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Hammer


A candlestick with a long lower shadow and small real body. The shadow should be at least twice the length of the real body, and there should be no or very little upper shadow. The body may be either black or white, but the key is that this candlestick must occur within the context of a downtrend to be considered a hammer. The market may be "hammering" out a bottom.

The hammer is a bullish reversal pattern that forms after a decline. In addition to a potential trend reversal, hammers can mark bottoms or support levels. After a decline, hammers signal a bullish revival. The low of the long lower shadow implies that sellers drove prices lower during the session. However, the strong finish indicates that buyers regained their footing to end the session on a strong note. While this may seem enough to act on, hammers require further bullish confirmation. The low of the hammer shows that plenty of sellers remain. Further buying pressure, and preferably on expanding volume, is needed before acting. Such confirmation could come from a gap up or long white candlestick. Hammers are similar to selling climaxes and heavy volume can serve to reinforce the validity of the reversal.

a. Hanging man

Identical in appearance to the hammer, but appears within the context of an uptrend.


The hanging man is a bearish reversal pattern that can also mark a top or resistance level. Forming after an advance, a hanging man signals that selling pressure is starting to increase. The low of the long lower shadow confirms that sellers pushed prices lower during the session. Even though the bulls regained their footing and drove prices higher by the finish, the appearance of selling pressure raises the yellow flag. As with the hammer, a hanging man requires bearish confirmation before action. Such confirmation can come as a gap down or long black candlestick on heavy volume.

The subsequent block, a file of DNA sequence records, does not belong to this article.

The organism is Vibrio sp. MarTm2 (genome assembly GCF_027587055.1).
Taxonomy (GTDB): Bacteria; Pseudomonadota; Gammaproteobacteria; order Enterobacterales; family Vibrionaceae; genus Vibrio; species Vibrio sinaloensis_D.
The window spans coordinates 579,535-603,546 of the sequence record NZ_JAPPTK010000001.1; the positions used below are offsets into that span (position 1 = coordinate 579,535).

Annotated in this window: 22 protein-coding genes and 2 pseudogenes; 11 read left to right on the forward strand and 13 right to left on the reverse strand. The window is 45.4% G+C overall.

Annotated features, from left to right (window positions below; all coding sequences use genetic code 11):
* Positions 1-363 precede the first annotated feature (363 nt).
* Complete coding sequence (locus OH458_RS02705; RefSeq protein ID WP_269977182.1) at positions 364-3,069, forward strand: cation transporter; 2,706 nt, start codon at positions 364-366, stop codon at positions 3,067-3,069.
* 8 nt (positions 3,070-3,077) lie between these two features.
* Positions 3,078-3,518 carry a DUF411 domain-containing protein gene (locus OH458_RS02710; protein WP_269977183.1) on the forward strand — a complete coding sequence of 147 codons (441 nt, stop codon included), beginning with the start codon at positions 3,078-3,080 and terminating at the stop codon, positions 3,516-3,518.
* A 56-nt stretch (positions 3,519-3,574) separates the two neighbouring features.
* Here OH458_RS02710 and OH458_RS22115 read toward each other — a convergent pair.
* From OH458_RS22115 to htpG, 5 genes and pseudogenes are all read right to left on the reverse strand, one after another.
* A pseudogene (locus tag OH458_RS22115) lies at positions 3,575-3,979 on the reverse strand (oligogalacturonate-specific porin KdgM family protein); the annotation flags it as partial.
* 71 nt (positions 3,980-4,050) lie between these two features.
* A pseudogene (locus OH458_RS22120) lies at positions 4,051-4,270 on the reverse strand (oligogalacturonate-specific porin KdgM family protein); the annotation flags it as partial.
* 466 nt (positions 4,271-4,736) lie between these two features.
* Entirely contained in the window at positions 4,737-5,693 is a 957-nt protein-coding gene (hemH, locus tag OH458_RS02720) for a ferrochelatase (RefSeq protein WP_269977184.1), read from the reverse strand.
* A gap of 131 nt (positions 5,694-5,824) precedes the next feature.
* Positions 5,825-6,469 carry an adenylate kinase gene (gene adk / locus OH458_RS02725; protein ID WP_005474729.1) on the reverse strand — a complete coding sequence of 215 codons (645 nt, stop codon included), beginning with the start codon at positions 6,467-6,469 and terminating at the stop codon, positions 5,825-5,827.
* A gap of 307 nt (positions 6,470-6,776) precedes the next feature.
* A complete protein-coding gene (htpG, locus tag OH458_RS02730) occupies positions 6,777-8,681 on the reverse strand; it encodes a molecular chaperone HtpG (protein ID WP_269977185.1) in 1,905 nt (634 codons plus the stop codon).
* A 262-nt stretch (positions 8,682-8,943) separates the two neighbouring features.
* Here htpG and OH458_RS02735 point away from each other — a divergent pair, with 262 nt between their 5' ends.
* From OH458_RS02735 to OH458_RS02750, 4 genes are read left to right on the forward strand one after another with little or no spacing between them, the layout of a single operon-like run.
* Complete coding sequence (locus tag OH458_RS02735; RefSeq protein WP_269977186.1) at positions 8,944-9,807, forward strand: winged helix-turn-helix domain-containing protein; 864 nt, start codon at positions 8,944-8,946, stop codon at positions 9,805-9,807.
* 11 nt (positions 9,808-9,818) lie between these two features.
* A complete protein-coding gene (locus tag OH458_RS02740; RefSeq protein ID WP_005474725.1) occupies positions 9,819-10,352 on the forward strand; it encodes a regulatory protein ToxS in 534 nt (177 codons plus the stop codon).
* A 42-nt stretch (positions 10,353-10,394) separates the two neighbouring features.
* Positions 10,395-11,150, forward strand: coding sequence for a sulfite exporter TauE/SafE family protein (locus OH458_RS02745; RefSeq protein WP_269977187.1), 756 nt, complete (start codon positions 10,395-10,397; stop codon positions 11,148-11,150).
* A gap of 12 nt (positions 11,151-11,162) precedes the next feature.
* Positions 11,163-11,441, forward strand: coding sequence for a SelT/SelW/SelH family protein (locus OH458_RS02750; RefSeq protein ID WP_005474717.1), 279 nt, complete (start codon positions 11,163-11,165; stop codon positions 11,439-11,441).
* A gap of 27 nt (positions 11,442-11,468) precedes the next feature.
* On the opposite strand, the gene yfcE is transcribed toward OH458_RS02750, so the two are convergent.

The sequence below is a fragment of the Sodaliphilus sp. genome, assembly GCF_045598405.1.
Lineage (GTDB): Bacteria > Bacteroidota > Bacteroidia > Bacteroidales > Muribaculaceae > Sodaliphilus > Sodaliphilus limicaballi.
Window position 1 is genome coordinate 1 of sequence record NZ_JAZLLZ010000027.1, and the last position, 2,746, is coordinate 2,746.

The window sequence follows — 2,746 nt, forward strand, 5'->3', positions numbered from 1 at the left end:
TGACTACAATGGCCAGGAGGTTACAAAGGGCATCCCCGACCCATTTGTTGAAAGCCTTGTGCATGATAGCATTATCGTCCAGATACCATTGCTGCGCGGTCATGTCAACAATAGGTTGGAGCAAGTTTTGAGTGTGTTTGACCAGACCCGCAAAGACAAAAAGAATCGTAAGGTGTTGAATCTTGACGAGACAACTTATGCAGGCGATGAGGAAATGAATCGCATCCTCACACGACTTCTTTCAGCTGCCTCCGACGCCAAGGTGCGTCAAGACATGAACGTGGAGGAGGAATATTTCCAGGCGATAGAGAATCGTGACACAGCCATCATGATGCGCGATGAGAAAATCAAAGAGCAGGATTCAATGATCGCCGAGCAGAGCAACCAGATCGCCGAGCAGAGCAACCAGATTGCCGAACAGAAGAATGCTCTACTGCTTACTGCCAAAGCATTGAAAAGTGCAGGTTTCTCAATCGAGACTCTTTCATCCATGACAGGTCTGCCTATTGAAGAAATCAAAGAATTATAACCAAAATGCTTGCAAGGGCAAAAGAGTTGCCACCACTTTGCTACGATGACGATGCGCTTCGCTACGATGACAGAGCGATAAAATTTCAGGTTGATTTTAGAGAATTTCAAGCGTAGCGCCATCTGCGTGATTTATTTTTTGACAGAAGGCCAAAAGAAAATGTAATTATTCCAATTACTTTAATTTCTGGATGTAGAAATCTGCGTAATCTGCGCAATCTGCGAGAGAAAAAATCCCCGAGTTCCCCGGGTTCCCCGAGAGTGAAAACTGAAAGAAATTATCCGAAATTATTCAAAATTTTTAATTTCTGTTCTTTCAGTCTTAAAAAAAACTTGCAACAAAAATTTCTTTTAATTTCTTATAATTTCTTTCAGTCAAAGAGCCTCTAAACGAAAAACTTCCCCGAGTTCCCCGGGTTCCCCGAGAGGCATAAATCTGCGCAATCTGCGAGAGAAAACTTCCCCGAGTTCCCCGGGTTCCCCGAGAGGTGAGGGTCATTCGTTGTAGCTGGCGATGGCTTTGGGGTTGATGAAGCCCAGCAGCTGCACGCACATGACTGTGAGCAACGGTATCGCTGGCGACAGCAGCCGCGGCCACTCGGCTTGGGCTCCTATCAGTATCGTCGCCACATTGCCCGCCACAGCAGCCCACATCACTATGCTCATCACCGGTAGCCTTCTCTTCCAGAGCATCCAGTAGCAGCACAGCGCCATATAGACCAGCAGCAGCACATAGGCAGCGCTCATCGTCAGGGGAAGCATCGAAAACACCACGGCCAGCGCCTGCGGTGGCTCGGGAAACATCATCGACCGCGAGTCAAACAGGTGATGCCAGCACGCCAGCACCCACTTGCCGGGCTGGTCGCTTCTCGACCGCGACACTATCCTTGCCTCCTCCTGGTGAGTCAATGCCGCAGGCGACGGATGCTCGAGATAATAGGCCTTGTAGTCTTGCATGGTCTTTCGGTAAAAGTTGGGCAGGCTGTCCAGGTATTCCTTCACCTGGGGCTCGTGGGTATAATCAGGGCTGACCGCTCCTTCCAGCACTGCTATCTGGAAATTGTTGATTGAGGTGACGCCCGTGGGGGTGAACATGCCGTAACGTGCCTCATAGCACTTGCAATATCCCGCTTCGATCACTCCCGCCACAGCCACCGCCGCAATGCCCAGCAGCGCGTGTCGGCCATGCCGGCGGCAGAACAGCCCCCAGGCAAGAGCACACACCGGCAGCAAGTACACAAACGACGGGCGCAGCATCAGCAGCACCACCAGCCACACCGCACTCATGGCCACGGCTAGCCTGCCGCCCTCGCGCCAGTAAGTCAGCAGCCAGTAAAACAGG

b. Inverted hammer and shooting star

The inverted hammer and shooting star look exactly alike, but have different implications based on previous price action. Both candlesticks have small real bodies (black or white), long upper shadows and small or non-existent lower shadows. These candlesticks mark potential trend reversals, but require confirmation before action.

The shooting star is a bearish reversal pattern that forms after an advance and in the star position, hence its name. A shooting star can mark a potential trend reversal or resistance level. The candlestick forms when prices gap higher on the open, advance during the session and close well off their highs. The resulting candlestick has a long upper shadow and small black or white body. After a large advance (the upper shadow), the ability of the bears to force prices down raises the yellow flag. To indicate a substantial reversal, the upper shadow should relatively long and at least 2 times the length of the body. Bearish confirmation is required after the shooting star and can take the form of a gap down or long black candlestick on heavy volume.

The inverted hammer looks exactly like a shooting star, but forms after a decline or downtrend. Inverted hammers represent a potential trend reversal or support levels. After a decline, the long upper shadow indicates buying pressure during the session. However, the bulls were not able to sustain this buying pressure and prices closed well off of their highs to create the long upper shadow. Because of this failure, bullish confirmation is required before action. An inverted hammer followed by a gap up or long white candlestick with heavy volume could act as bullish confirmation.





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